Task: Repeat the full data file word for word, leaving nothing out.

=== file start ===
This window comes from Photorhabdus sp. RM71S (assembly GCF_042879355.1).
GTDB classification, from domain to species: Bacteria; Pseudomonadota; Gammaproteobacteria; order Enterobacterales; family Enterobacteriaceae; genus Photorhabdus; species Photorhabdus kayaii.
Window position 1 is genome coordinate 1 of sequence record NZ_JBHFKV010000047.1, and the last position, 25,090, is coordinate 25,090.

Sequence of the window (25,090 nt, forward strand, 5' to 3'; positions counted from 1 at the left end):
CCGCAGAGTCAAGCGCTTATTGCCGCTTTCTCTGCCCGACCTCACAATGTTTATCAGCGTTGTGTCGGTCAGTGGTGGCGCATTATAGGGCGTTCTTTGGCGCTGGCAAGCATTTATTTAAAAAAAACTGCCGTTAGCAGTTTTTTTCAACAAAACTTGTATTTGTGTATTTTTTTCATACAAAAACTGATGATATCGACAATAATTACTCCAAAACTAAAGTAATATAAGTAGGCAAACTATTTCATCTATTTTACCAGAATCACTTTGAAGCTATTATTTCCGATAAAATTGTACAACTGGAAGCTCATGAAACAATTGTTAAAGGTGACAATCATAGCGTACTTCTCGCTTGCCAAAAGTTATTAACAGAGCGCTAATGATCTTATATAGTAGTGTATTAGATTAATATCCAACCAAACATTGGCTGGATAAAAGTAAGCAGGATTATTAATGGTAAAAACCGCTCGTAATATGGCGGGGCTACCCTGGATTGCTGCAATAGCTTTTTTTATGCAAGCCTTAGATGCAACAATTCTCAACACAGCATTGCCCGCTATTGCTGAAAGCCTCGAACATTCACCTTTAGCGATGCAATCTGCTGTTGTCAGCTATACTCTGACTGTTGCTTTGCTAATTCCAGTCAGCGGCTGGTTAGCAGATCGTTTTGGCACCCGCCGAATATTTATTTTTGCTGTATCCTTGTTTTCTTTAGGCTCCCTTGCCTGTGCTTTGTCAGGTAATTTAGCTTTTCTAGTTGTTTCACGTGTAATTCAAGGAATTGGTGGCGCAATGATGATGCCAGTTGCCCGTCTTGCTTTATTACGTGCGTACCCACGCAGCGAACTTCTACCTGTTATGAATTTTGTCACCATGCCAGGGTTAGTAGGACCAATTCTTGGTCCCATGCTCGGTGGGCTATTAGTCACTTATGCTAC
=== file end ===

This window comes from Photorhabdus sp. RM71S (assembly GCF_042879355.1).
GTDB classification, from domain to species: Bacteria; Pseudomonadota; Gammaproteobacteria; order Enterobacterales; family Enterobacteriaceae; genus Photorhabdus; species Photorhabdus kayaii.
Window position 1 is genome coordinate 1 of sequence record NZ_JBHFKV010000047.1, and the last position, 25,090, is coordinate 25,090.

Sequence of the window (25,090 nt, forward strand, 5' to 3'; positions counted from 1 at the left end):
CCGCAGAGTCAAGCGCTTATTGCCGCTTTCTCTGCCCGACCTCACAATGTTTATCAGCGTTGTGTCGGTCAGTGGTGGCGCATTATAGGGCGTTCTTTGGCGCTGGCAAGCATTTATTTAAAAAAAACTGCCGTTAGCAGTTTTTTTCAACAAAACTTGTATTTGTGTATTTTTTTCATACAAAAACTGATGATATCGACAATAATTACTCCAAAACTAAAGTAATATAAGTAGGCAAACTATTTCATCTATTTTACCAGAATCACTTTGAAGCTATTATTTCCGATAAAATTGTACAACTGGAAGCTCATGAAACAATTGTTAAAGGTGACAATCATAGCGTACTTCTCGCTTGCCAAAAGTTATTAACAGAGCGCTAATGATCTTATATAGTAGTGTATTAGATTAATATCCAACCAAACATTGGCTGGATAAAAGTAAGCAGGATTATTAATGGTAAAAACCGCTCGTAATATGGCGGGGCTACCCTGGATTGCTGCAATAGCTTTTTTTATGCAAGCCTTAGATGCAACAATTCTCAACACAGCATTGCCCGCTATTGCTGAAAGCCTCGAACATTCACCTTTAGCGATGCAATCTGCTGTTGTCAGCTATACTCTGACTGTTGCTTTGCTAATTCCAGTCAGCGGCTGGTTAGCAGATCGTTTTGGCACCCGCCGAATATTTATTTTTGCTGTATCCTTGTTTTCTTTAGGCTCCCTTGCCTGTGCTTTGTCAGGTAATTTAGCTTTTCTAGTTGTTTCACGTGTAATTCAAGGAATTGGTGGCGCAATGATGATGCCAGTTGCCCGTCTTGCTTTATTACGTGCGTACCCACGCAGCGAACTTCTACCTGTTATGAATTTTGTCACCATGCCAGGGTTAGTAGGACCAATTCTTGGTCCCATGCTCGGTGGGCTATTAGTCACTTATGCTAC